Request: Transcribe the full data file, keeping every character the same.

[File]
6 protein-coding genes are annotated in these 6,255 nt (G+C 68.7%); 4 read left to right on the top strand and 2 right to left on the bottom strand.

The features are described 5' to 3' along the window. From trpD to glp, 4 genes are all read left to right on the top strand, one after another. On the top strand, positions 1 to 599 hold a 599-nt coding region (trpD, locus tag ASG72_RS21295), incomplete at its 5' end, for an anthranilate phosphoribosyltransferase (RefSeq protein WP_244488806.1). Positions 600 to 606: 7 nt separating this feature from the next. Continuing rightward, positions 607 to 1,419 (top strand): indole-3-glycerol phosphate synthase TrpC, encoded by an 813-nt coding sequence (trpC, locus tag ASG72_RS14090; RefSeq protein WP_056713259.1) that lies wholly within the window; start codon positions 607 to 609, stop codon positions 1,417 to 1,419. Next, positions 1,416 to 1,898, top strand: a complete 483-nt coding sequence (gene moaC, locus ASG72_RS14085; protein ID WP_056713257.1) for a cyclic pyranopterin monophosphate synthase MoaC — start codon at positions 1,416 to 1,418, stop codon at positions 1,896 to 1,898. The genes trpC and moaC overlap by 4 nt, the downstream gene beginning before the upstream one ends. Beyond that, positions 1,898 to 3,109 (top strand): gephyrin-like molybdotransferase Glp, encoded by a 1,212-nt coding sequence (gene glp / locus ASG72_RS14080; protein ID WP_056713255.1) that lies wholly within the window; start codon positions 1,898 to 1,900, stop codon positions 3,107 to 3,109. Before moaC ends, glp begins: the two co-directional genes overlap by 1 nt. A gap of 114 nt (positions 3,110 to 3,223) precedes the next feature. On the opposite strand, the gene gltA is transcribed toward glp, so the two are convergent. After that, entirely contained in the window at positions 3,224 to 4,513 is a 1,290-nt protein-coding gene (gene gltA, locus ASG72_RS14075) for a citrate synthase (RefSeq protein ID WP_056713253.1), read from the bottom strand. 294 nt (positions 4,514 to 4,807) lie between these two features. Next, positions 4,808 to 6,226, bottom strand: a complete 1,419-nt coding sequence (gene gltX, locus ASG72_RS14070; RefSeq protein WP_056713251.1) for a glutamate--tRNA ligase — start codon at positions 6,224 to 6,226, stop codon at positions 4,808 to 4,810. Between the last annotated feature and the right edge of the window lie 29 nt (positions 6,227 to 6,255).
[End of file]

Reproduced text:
6 protein-coding genes are annotated in these 6,255 nt (G+C 68.7%); 4 read left to right on the top strand and 2 right to left on the bottom strand.

The features are described 5' to 3' along the window. From trpD to glp, 4 genes are all read left to right on the top strand, one after another. On the top strand, positions 1 to 599 hold a 599-nt coding region (trpD, locus tag ASG72_RS21295), incomplete at its 5' end, for an anthranilate phosphoribosyltransferase (RefSeq protein WP_244488806.1). Positions 600 to 606: 7 nt separating this feature from the next. Continuing rightward, positions 607 to 1,419 (top strand): indole-3-glycerol phosphate synthase TrpC, encoded by an 813-nt coding sequence (trpC, locus tag ASG72_RS14090; RefSeq protein WP_056713259.1) that lies wholly within the window; start codon positions 607 to 609, stop codon positions 1,417 to 1,419. Next, positions 1,416 to 1,898, top strand: a complete 483-nt coding sequence (gene moaC, locus ASG72_RS14085; protein ID WP_056713257.1) for a cyclic pyranopterin monophosphate synthase MoaC — start codon at positions 1,416 to 1,418, stop codon at positions 1,896 to 1,898. The genes trpC and moaC overlap by 4 nt, the downstream gene beginning before the upstream one ends. Beyond that, positions 1,898 to 3,109 (top strand): gephyrin-like molybdotransferase Glp, encoded by a 1,212-nt coding sequence (gene glp / locus ASG72_RS14080; protein ID WP_056713255.1) that lies wholly within the window; start codon positions 1,898 to 1,900, stop codon positions 3,107 to 3,109. Before moaC ends, glp begins: the two co-directional genes overlap by 1 nt. A gap of 114 nt (positions 3,110 to 3,223) precedes the next feature. On the opposite strand, the gene gltA is transcribed toward glp, so the two are convergent. After that, entirely contained in the window at positions 3,224 to 4,513 is a 1,290-nt protein-coding gene (gene gltA, locus ASG72_RS14075) for a citrate synthase (RefSeq protein ID WP_056713253.1), read from the bottom strand. 294 nt (positions 4,514 to 4,807) lie between these two features. Next, positions 4,808 to 6,226, bottom strand: a complete 1,419-nt coding sequence (gene gltX, locus ASG72_RS14070; RefSeq protein WP_056713251.1) for a glutamate--tRNA ligase — start codon at positions 6,224 to 6,226, stop codon at positions 4,808 to 4,810. Between the last annotated feature and the right edge of the window lie 29 nt (positions 6,227 to 6,255).